Few engravings in the Vedute di Roma series appear without “veduta” in the title, as simply the names of the monuments they depict. The Arch of Septimius Severus is one such rare engraving; others include the Theater of Marcellus, Pyramid of Caius Cestius, and Tomb of Cecilia Metella, which were all sites of keen archeological interest to Piranesi. Indeed, the artist produced multiple architectural studies of these monuments in different publications. The annotations in this image’s key reconstruct the ancient topography of the Roman forum by listing the original name, location, and purpose of each building. For example, Piranesi’s captions note that the arch was used for triumphal processions to the Capitoline Hill and locate the ancient Mamertine Prison, where, he says, Paul and Peter were imprisoned, and above which the church of San Giuseppe was erected. In this way, he provides viewers with an archeologically and historically accurate map rather than a more traditional contemporary veduta. These non-views are indeed more similar in style and purpose to the architectural reconstructions and composite images in his Antichità Romane. In light of Jeanne Zarucchi’s argument that the “veduta” and “altra veduta” are two distinct types of images, it is also worth considering this group of prints as a third category within Piranesi’s Vedute di Roma.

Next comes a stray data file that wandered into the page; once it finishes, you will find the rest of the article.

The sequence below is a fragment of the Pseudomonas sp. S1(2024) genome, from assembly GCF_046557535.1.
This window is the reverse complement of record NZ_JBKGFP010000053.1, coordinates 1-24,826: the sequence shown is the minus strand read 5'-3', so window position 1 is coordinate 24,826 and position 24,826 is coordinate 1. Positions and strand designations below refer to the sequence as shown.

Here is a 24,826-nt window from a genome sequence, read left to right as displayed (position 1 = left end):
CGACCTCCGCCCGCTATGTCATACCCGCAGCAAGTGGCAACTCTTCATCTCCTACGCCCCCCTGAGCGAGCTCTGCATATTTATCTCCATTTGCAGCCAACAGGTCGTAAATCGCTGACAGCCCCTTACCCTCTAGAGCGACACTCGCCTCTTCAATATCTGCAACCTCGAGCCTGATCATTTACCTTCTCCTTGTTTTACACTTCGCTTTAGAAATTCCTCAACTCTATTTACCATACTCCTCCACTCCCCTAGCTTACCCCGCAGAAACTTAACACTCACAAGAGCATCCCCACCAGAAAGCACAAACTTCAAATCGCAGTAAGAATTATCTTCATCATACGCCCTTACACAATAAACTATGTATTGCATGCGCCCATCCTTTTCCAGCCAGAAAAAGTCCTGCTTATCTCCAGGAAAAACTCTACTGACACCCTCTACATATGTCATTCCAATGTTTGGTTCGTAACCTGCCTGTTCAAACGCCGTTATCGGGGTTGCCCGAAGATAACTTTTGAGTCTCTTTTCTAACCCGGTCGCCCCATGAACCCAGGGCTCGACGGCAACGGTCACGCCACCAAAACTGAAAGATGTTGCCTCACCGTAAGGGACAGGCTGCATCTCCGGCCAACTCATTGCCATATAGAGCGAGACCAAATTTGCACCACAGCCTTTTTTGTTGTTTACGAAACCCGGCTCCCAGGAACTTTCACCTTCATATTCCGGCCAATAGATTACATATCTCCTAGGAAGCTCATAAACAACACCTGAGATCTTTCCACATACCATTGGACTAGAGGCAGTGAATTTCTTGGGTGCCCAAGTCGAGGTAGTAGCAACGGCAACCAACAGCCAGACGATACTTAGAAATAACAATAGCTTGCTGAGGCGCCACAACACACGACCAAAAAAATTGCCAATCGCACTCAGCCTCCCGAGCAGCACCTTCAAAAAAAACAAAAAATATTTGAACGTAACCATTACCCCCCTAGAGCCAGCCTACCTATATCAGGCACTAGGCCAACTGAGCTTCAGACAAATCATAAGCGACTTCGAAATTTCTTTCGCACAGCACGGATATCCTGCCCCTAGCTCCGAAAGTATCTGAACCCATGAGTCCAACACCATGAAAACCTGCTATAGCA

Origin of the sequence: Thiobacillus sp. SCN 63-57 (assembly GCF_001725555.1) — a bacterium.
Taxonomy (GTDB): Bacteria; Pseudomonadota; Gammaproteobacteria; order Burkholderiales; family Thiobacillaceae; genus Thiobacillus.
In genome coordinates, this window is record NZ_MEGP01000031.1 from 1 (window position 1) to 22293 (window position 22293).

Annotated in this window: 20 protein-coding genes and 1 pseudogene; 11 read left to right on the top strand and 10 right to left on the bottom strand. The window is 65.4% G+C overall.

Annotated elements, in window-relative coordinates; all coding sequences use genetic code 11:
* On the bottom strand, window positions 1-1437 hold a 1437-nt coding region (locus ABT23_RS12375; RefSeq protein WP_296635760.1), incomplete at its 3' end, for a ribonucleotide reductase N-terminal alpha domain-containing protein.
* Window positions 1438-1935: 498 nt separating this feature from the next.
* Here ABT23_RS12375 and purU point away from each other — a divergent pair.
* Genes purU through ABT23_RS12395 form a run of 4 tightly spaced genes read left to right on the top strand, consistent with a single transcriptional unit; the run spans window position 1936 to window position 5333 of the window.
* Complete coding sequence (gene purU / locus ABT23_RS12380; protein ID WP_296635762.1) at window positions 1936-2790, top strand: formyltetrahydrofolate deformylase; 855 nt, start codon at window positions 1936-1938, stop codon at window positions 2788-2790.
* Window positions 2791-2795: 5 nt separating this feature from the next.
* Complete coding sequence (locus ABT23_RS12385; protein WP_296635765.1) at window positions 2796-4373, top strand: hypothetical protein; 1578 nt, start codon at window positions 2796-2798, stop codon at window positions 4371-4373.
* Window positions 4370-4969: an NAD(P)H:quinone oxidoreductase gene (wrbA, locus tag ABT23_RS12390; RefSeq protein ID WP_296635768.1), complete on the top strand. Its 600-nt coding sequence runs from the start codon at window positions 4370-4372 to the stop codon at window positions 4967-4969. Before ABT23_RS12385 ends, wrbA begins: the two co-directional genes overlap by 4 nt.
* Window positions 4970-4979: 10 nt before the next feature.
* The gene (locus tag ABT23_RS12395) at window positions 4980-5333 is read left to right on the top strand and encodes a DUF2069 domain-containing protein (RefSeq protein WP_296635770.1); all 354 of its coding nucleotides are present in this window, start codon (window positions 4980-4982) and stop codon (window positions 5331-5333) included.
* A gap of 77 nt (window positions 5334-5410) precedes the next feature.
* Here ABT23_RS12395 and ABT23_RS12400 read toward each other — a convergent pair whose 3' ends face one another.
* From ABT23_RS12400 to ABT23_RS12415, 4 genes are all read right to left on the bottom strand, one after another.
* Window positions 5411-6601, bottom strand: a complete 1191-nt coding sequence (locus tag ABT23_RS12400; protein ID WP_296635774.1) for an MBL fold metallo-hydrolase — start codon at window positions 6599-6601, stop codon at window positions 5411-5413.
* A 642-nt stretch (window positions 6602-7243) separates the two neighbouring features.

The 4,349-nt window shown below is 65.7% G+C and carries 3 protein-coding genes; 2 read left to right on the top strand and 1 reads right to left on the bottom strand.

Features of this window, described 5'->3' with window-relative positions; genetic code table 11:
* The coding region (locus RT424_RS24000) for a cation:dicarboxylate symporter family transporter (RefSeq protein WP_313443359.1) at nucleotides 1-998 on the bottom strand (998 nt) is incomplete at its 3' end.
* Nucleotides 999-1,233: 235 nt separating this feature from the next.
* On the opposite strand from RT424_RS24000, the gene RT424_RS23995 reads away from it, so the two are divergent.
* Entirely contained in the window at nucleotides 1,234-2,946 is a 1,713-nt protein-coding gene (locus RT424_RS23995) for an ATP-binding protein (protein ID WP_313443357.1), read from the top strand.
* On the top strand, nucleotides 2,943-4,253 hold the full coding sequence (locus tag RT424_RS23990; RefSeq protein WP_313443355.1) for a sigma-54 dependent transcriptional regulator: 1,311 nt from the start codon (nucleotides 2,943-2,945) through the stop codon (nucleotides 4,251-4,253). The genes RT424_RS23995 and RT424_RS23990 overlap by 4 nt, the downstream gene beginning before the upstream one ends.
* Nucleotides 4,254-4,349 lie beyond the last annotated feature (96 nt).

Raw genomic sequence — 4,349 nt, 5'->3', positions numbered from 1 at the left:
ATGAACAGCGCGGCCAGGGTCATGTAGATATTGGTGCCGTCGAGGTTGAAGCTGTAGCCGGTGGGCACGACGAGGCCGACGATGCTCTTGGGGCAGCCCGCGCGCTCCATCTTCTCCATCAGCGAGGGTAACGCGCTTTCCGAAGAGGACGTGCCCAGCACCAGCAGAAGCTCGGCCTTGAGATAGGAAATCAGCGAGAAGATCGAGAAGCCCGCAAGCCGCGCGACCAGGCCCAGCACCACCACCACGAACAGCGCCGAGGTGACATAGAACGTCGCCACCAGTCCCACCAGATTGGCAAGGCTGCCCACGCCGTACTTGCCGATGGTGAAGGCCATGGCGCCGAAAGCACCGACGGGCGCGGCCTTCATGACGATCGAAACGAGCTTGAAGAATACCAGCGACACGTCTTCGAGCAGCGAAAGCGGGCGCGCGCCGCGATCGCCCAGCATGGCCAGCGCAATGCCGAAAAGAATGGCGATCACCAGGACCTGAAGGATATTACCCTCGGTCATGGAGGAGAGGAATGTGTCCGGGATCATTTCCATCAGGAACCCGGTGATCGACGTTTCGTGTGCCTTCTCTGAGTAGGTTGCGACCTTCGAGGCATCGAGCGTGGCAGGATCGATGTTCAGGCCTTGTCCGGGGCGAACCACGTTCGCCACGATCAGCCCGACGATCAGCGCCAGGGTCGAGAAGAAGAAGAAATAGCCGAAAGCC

Another unique aspect of this engraving is the fact that a modern building, the Accademia di San Luca, is depicted with the same attention and grandeur as the ancient monuments that surround it. Piranesi notes in the key that the Academy was designed by the renowned architect Pietro da Cortona (1596-1669), which adds to its prestige. The church itself, taking up the entire right side of the composition, is depicted in full splendor: every curve of the undulating Baroque façade, dome, and lantern is etched with precision and depth. The shading and lighting effects on the Academy, as well as its position on the middle plane, provide a visual foil to the ancient column on the left as if to imply that they stand on equal ground. But why should Piranesi grant a modern building such pride of place? He was in fact a member of the prestigious Academy, along with the most important artists of the day. Many of them, including Piranesi, actively participated in the preservation and restoration of ancient Roman artifacts and in archaeological excavations, often sponsored through ties to the Academy. By making a visual homage to his professional and intellectual home, Piranesi legitimizes the activities of the Academy, but also, by extension, his own pursuits as an architect, antiquarian, and printer. (ZL)
To see this image in the Vedute di Roma, volume 17 of Piranesi’s Opere, click here.